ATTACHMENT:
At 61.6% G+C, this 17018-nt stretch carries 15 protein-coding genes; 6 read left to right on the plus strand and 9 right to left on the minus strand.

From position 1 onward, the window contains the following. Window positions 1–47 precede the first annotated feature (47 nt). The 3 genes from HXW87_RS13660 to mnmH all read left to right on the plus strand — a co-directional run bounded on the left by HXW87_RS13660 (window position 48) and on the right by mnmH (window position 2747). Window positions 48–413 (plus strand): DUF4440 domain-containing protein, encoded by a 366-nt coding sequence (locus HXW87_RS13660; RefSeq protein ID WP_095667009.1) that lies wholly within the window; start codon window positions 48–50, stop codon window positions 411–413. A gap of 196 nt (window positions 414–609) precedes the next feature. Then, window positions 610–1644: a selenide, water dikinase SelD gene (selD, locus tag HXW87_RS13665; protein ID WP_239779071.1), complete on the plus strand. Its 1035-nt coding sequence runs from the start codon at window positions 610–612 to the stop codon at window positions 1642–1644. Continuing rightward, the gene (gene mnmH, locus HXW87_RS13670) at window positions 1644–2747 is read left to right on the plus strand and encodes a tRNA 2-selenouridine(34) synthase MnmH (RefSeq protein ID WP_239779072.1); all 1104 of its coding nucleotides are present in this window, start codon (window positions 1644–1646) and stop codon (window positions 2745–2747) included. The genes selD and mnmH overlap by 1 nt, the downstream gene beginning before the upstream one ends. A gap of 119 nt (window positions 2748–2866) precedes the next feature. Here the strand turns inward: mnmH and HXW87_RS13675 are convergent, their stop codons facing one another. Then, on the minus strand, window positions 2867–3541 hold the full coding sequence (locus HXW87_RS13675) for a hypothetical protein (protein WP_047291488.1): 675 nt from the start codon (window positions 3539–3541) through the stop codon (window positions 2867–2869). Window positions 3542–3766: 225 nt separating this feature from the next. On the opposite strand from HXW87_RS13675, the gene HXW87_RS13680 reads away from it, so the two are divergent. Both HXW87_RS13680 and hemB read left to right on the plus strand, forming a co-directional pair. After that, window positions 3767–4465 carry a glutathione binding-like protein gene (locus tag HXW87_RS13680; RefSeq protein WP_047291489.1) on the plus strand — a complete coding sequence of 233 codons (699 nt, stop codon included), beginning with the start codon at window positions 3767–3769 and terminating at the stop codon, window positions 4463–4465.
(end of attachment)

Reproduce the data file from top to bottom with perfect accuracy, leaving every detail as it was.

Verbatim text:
At 61.6% G+C, this 17018-nt stretch carries 15 protein-coding genes; 6 read left to right on the plus strand and 9 right to left on the minus strand.

From position 1 onward, the window contains the following. Window positions 1–47 precede the first annotated feature (47 nt). The 3 genes from HXW87_RS13660 to mnmH all read left to right on the plus strand — a co-directional run bounded on the left by HXW87_RS13660 (window position 48) and on the right by mnmH (window position 2747). Window positions 48–413 (plus strand): DUF4440 domain-containing protein, encoded by a 366-nt coding sequence (locus HXW87_RS13660; RefSeq protein ID WP_095667009.1) that lies wholly within the window; start codon window positions 48–50, stop codon window positions 411–413. A gap of 196 nt (window positions 414–609) precedes the next feature. Then, window positions 610–1644: a selenide, water dikinase SelD gene (selD, locus tag HXW87_RS13665; protein ID WP_239779071.1), complete on the plus strand. Its 1035-nt coding sequence runs from the start codon at window positions 610–612 to the stop codon at window positions 1642–1644. Continuing rightward, the gene (gene mnmH, locus HXW87_RS13670) at window positions 1644–2747 is read left to right on the plus strand and encodes a tRNA 2-selenouridine(34) synthase MnmH (RefSeq protein ID WP_239779072.1); all 1104 of its coding nucleotides are present in this window, start codon (window positions 1644–1646) and stop codon (window positions 2745–2747) included. The genes selD and mnmH overlap by 1 nt, the downstream gene beginning before the upstream one ends. A gap of 119 nt (window positions 2748–2866) precedes the next feature. Here the strand turns inward: mnmH and HXW87_RS13675 are convergent, their stop codons facing one another. Then, on the minus strand, window positions 2867–3541 hold the full coding sequence (locus HXW87_RS13675) for a hypothetical protein (protein WP_047291488.1): 675 nt from the start codon (window positions 3539–3541) through the stop codon (window positions 2867–2869). Window positions 3542–3766: 225 nt separating this feature from the next. On the opposite strand from HXW87_RS13675, the gene HXW87_RS13680 reads away from it, so the two are divergent. Both HXW87_RS13680 and hemB read left to right on the plus strand, forming a co-directional pair. After that, window positions 3767–4465 carry a glutathione binding-like protein gene (locus tag HXW87_RS13680; RefSeq protein WP_047291489.1) on the plus strand — a complete coding sequence of 233 codons (699 nt, stop codon included), beginning with the start codon at window positions 3767–3769 and terminating at the stop codon, window positions 4463–4465.